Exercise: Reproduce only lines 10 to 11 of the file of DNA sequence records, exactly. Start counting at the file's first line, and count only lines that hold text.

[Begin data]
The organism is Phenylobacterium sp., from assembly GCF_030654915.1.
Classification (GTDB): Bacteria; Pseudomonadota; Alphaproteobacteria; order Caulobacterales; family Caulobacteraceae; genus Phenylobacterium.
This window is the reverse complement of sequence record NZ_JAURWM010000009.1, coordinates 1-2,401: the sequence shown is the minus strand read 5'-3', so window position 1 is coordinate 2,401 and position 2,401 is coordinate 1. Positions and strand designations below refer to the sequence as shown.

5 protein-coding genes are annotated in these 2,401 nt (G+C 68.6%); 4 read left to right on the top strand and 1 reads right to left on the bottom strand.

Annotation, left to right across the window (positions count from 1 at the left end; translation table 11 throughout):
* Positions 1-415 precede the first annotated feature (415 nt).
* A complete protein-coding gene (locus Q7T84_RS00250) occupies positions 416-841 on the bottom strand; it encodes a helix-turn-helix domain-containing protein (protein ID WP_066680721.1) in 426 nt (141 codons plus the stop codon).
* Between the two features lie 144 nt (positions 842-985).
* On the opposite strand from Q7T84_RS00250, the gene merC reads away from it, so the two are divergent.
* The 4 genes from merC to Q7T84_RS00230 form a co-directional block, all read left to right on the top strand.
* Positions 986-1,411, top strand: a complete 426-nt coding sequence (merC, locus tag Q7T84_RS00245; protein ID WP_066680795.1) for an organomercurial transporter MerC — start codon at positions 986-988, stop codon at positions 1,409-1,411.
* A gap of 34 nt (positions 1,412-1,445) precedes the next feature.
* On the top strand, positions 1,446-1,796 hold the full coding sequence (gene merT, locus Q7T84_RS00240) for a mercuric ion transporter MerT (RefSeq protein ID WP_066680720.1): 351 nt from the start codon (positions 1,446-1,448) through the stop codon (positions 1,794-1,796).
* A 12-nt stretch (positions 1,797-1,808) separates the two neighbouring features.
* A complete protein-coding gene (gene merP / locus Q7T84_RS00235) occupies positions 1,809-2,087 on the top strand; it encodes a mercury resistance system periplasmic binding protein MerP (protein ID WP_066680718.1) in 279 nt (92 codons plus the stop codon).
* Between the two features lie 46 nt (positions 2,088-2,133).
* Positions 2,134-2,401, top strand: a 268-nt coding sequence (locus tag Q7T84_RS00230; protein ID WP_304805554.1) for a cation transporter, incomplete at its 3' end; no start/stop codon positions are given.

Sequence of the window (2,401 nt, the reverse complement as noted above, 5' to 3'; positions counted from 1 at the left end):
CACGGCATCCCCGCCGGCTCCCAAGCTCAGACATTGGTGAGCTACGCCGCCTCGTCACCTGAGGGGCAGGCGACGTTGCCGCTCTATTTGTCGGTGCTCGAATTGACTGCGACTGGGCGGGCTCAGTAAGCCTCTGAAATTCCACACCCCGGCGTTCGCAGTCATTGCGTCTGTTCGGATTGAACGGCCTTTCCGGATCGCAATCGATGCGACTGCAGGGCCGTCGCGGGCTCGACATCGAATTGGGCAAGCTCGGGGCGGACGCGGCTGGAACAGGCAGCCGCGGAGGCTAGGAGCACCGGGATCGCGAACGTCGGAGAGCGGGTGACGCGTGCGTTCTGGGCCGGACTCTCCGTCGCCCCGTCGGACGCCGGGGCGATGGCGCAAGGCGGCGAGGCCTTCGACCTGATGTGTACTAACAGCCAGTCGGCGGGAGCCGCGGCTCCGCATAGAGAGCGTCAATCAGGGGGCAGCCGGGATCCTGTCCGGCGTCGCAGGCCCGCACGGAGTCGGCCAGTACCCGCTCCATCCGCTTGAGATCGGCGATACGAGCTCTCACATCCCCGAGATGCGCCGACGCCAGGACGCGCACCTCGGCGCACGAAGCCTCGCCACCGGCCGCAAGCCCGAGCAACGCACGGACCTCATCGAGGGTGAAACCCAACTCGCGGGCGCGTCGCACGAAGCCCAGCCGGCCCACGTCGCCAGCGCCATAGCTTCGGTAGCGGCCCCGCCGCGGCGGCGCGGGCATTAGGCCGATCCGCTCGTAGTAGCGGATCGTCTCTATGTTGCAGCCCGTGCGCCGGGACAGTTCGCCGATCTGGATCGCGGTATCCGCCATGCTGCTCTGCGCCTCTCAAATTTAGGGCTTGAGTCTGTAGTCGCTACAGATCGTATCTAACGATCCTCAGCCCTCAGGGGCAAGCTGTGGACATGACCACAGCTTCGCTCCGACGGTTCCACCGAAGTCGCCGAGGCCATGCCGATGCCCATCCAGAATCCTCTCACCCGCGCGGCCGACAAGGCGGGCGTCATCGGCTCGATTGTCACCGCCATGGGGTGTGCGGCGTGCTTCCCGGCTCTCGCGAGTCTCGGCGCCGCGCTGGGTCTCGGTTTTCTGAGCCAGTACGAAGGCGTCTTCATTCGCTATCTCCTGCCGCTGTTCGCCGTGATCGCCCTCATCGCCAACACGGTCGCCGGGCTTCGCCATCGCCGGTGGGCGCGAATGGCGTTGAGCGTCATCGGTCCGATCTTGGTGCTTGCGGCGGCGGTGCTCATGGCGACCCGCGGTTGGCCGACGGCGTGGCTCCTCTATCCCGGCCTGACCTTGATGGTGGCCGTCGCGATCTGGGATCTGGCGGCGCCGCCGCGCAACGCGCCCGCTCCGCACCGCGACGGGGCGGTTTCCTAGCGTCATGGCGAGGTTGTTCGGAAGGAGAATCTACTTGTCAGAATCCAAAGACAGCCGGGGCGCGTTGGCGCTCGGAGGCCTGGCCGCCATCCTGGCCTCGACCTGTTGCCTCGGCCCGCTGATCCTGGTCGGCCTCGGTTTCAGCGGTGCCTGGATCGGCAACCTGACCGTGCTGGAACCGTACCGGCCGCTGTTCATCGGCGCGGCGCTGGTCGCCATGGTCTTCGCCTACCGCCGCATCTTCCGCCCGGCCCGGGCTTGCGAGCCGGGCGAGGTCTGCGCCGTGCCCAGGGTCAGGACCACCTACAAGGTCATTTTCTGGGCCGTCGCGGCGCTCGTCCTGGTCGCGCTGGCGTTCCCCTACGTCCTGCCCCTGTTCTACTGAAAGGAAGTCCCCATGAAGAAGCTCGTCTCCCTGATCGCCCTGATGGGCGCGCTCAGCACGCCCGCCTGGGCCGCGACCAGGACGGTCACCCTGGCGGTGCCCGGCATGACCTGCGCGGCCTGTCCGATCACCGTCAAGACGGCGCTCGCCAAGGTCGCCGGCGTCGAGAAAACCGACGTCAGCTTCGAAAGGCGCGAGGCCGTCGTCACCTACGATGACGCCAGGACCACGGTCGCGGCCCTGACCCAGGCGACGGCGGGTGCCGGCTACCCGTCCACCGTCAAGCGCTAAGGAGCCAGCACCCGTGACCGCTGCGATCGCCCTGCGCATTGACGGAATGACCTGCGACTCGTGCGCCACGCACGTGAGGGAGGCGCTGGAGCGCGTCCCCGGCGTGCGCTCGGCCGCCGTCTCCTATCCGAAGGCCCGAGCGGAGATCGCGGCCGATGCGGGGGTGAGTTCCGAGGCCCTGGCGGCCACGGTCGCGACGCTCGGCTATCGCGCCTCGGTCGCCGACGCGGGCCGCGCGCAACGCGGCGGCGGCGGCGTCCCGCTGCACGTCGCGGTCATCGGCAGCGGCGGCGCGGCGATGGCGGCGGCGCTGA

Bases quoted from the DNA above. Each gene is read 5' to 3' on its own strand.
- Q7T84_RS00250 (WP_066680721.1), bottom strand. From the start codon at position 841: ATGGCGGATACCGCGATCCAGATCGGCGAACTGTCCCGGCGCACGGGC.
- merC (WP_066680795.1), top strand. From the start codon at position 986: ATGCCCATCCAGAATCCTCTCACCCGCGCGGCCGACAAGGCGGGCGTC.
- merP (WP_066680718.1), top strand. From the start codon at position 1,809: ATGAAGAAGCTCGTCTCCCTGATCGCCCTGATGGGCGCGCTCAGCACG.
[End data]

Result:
* The 4 genes from merC to Q7T84_RS00230 form a co-directional block, all read left to right on the top strand.
* Positions 986-1,411, top strand: a complete 426-nt coding sequence (merC, locus tag Q7T84_RS00245; protein ID WP_066680795.1) for an organomercurial transporter MerC — start codon at positions 986-988, stop codon at positions 1,409-1,411.